Macromedia Flash MX 2004 Course

Macromedia Flash MX 2004 Section 4: Flash Animation

In this section, you will learn:

  • Creating motion tweens
  • Creating frame by frame animations
  • Using motion guide layers
  • Create shape tweens
  • Adding timeline effects

Creating Animation

Introduction to Flash Animation

Despite all the newer features that make it possible to develop Rich Internet Applications in Flash, at its heart, Flash is an animation tool. As such, it relies on the Timeline, which controls what the user sees on the screen (though this is no longer true in Flash MX Professional). Creating animations in Flash is very similar to creating cartoons on paper and then shuffling the paper to simulate motion. Each frame on the Timeline would represent one of those pieces of paper. As the playhead moves from frame to frame, the user sees whatever objects appear on the frames. With minor differences in the objects in each frame, the objects appear to move and change shape.

Of course, this is a very simplistic explanation of Flash’s power. In reality, you no longer have to create minute variations for a moving graphic—Flash can take two graphics and plot the steps required to gradually move from the first to the second. This is called “tweening”. (“Tweening” stands for “in between”, referring to the middle frames Flash fills in for you.)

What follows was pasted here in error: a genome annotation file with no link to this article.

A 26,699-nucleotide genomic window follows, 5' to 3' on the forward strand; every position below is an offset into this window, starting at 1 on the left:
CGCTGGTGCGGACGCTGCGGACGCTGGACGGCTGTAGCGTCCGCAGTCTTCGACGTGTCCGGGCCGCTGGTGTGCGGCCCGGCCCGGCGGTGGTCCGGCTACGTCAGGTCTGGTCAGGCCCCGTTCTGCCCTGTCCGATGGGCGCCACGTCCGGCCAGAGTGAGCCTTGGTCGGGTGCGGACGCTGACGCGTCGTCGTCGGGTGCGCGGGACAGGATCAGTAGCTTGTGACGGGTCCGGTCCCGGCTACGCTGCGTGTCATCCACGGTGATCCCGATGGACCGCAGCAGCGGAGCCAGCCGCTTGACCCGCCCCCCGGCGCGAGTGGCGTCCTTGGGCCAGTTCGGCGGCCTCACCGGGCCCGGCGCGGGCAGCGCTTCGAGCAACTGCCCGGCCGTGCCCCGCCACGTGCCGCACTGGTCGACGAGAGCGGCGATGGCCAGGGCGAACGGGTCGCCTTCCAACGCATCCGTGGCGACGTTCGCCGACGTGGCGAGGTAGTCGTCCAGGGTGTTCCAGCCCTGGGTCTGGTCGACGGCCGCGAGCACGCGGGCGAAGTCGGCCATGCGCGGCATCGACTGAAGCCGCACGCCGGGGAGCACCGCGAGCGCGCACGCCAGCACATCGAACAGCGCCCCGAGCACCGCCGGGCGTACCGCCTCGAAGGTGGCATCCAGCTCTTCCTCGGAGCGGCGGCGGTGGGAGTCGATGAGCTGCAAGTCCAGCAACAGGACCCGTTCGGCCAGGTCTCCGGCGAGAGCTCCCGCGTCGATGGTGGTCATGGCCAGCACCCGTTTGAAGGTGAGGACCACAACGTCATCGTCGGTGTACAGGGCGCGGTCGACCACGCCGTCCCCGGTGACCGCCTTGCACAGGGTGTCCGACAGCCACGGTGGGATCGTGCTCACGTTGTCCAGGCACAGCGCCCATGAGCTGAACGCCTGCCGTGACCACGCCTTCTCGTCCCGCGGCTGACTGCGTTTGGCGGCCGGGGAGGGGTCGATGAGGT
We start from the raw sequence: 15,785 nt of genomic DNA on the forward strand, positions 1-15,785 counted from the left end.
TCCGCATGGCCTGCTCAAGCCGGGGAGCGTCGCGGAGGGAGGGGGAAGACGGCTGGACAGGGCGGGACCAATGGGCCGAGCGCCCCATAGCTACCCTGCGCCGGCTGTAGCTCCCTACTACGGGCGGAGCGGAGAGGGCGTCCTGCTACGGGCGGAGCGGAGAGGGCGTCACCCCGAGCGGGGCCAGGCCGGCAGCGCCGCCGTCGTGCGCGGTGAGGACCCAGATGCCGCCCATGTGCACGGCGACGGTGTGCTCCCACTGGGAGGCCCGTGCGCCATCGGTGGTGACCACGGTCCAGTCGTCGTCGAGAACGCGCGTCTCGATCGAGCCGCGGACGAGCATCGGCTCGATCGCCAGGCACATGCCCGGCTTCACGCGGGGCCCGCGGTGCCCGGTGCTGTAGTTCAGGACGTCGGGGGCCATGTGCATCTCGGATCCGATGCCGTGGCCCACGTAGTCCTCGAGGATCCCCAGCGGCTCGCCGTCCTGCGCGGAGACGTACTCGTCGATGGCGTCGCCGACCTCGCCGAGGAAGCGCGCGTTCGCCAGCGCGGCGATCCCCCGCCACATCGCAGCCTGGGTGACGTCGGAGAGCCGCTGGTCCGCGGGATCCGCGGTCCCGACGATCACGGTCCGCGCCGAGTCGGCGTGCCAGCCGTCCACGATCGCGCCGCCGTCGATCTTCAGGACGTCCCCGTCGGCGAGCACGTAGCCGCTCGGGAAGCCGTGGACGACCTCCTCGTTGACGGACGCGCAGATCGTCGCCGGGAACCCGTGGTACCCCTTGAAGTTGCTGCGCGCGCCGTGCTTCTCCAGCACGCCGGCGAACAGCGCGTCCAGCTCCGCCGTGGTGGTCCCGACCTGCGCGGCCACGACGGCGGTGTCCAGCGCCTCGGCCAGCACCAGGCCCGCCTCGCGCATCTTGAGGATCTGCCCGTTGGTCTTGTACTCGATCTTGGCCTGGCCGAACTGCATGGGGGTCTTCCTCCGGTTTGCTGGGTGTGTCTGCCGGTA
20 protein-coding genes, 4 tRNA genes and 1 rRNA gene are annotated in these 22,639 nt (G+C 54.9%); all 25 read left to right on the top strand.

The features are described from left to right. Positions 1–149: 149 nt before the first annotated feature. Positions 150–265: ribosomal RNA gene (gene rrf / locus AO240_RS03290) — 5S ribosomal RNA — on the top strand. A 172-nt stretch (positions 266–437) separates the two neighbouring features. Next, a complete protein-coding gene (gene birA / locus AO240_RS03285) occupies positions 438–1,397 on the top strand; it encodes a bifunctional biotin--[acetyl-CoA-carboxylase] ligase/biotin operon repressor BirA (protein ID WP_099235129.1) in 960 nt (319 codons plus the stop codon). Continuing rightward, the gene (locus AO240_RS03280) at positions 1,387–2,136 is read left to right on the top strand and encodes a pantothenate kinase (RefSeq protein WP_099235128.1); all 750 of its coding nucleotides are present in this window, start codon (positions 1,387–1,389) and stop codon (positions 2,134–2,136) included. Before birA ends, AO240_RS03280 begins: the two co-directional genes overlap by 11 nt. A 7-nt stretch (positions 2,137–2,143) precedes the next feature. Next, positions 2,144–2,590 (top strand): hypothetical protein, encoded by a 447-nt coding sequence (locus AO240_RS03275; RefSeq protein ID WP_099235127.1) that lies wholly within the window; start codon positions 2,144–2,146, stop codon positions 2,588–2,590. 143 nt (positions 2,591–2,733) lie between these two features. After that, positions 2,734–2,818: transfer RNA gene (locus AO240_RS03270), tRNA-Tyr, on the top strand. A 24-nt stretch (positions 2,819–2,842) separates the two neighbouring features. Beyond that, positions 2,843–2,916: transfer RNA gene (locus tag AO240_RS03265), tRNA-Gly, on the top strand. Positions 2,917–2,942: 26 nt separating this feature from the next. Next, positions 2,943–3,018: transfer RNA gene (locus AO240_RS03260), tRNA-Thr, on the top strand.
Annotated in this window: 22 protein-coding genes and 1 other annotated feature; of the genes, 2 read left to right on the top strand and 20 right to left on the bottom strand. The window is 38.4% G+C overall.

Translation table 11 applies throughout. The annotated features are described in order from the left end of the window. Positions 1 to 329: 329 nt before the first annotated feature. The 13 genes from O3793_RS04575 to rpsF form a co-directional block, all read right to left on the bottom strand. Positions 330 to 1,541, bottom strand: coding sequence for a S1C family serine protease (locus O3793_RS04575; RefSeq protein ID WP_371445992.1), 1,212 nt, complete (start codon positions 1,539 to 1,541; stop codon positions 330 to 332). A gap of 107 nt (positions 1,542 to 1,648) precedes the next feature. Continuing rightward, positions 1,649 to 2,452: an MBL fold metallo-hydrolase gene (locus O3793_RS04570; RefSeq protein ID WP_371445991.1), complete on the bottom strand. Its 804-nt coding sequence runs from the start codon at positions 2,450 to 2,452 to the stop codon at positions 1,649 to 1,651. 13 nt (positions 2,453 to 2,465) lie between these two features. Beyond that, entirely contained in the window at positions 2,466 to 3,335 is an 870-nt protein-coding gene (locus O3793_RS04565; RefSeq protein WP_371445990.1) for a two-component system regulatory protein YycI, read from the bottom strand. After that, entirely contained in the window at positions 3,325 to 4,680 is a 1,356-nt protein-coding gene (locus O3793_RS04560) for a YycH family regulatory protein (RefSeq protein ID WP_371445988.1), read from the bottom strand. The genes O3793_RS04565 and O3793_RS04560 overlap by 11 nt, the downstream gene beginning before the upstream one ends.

For complex animations in which it’s important to show specific changes (like facial expressions), it’s better to add the graphic for each frame manually. But for simpler animations, Flash can not only fill in middle frames for you, but also morph an object’s shape over the course of several frames, and plot a course of movement across the Stage based on lines or curves you draw. Flash’s built-in Timeline effects let you add pre-designed animation effects to objects on the Stage.

You aren’t limited to graphics in Flash, either. You can introduce and fade out sounds and video, “change screens” (move to a new frame) based on user input, and control how objects are animated on the Stage based on user input or other events. For example, you can write a collision-detection script that tells Flash to move the playhead to a different frame (to display a new animation) when two objects collide or move too close to each other. Animations can be “nested” or embedded in other animations, which are nested in other animations and so on, creating extremely complex but compact movie clips that can be used over and over again.